Friday, May 27, 2016

San Juan Island solo circumnavigation

      Last week after I finally saw a specialist and had my surgery scheduled (on the day of my birthday) the reality of it all sank in. Two months of being injured stir craziness combined with the knowledge that my injury had screwed up an incredible 3 months we had planned to have in South America. The end of World Tour for the foreseeable future mixed in a little anxiety about having surgery and general anesthesia (again – wisdom teeth, right ankle, surgical biopsy, left knee, and now left ankle) and I was depressed. What is the best thing for John when he is an Unhappy Camper? To go camping of course! Watching the weather/wind forecast I saw that there was at least a lack of wind window opening. It was supposed to still be cool and cloudy but wind is the most important factor when kayaking in the San Juan Islands. I had 10 days until my surgery which was going to make me physically worse before getting better since I will be on crutches and not weight bearing for a couple of weeks. Days with nothing planned and good weather coincided. I woke up Sunday morning and decided spur of the moment that I was going to leave the next day.

      I strapped on my foot brace, ran around for a day collecting gear, and headed up to Anacortes to catch the San Juan ferry. For a while I have wanted to paddle a circumnavigation around San Juan Island. I was able to leave my car on the mainland and rolled my boat onto the Friday Harbor ferry.
Ferry from Anacortes to Friday Harbor
The initial plan had been to take a leisurely pace and do it over 5 days but the best (ie: non-existent) wind forecast was for the first few days which pushed me to paddle faster and further each day. After the first 2 days of calm the wind was supposed to become progressively stronger each day afterward. The west and especially south side of San Juan Island is very exposed. Strong currents, strong afternoon winds, and being exposed to swells from the Pacific coming up the Strait of Juan de Fuca combine to make this a potentially very hazardous area to paddle.

Bald eagle that was fighting a vulture over a dead fish.

Posey Island camp with Spieden Island and Channel in background. 
Looking out on Haro Strait from Posey Island
Posey Island Camp                                          

      For the record: Do not paddle alone. Especially when in hazardous areas or if you are going more than ¼ mile off shore. That said, if I waited for people to do things with than I would never have done most of the paddling or summits that I have. And to be honest, there is part of me that likes the solo part of it. The added level of danger and knowing that I only have myself to get into/out of situations is part of the allure. I am also fully equipped and practiced at self-rescue situations though that will only get you so far when it really hits the fan.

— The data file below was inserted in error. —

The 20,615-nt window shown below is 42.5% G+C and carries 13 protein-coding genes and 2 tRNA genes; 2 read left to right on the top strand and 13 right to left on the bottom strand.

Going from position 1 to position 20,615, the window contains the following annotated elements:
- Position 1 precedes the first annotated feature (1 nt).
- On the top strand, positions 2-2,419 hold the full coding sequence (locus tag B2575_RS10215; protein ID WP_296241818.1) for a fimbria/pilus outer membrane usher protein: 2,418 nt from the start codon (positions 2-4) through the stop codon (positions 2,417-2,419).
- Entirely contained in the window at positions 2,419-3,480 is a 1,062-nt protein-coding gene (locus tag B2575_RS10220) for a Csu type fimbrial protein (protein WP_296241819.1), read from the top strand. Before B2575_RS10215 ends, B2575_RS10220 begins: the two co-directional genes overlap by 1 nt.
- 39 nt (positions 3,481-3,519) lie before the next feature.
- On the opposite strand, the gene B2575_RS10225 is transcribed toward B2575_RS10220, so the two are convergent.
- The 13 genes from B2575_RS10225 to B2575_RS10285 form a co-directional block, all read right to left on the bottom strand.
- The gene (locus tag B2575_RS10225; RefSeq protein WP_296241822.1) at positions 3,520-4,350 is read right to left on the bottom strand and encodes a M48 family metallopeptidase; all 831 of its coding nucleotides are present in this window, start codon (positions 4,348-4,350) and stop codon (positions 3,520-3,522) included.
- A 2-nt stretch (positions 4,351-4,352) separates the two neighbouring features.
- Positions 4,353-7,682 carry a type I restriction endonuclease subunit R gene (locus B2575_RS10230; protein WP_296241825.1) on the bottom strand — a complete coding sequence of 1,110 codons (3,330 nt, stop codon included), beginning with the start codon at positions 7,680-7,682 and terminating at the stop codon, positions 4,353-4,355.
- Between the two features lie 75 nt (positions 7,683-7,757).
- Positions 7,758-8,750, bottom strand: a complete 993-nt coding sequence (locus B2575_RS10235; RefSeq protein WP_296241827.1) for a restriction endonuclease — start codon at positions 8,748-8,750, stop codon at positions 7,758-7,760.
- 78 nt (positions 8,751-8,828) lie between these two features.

Olympic Mountains visible down Mosquito Pass
I had never seen Haro Strait this calm         
Lunch break at San Juan County Park         
Lots of seals. :-)   No whales.  :-(                
      The San Juan’s are incredible. One of my favorite places to paddle in the world, both for the scenic beauty and the technical nature of the paddling. Not on this trip but there have been 3 times in the San Juan’s where I have almost been overcome by the strength of the tidal currents. Timing is everything. Timing is also why my favorite time to visit is the month before Memorial Day or the month after Labor Day. The amount of people around are a fraction of what is the case during the summer. I spent three nights on the islands (Posey Island, Griffin Bay, and Turn Island) and had all of these places to myself. I only saw two other (guided) groups during the 4 days.  There was tons of wildlife.  Seals, all sorts of birds, and deer.  No whales however.  If Knucklehead Adventure Tours ever offers to take you on a Whale Watch don't do it!  It is a scam.  If you are with me than you are pretty much guaranteed to not see a whale or bear.  

Lime Kiln Lighthouse - one of the (not scary) scary spots on the paddle
Turn Island campsite                                       
There are some incredible boats in these waters   
Deer on Turn Island                                
      All in all, the paddling therapy worked. I am still not looking forward to surgery but at least I was able to get out of the house and have a little adventure. There is only so much reading, writing, picking banjo, and writing I can do before I start to go crazy. For some reason for me to feel alive I need to put myself in situations where I have to work at staying alive. Mission successful. Next project will be looping Lopez Island whose south side looks even more challenging but that will have to wait until later this summer or fall. 6 days until surgery.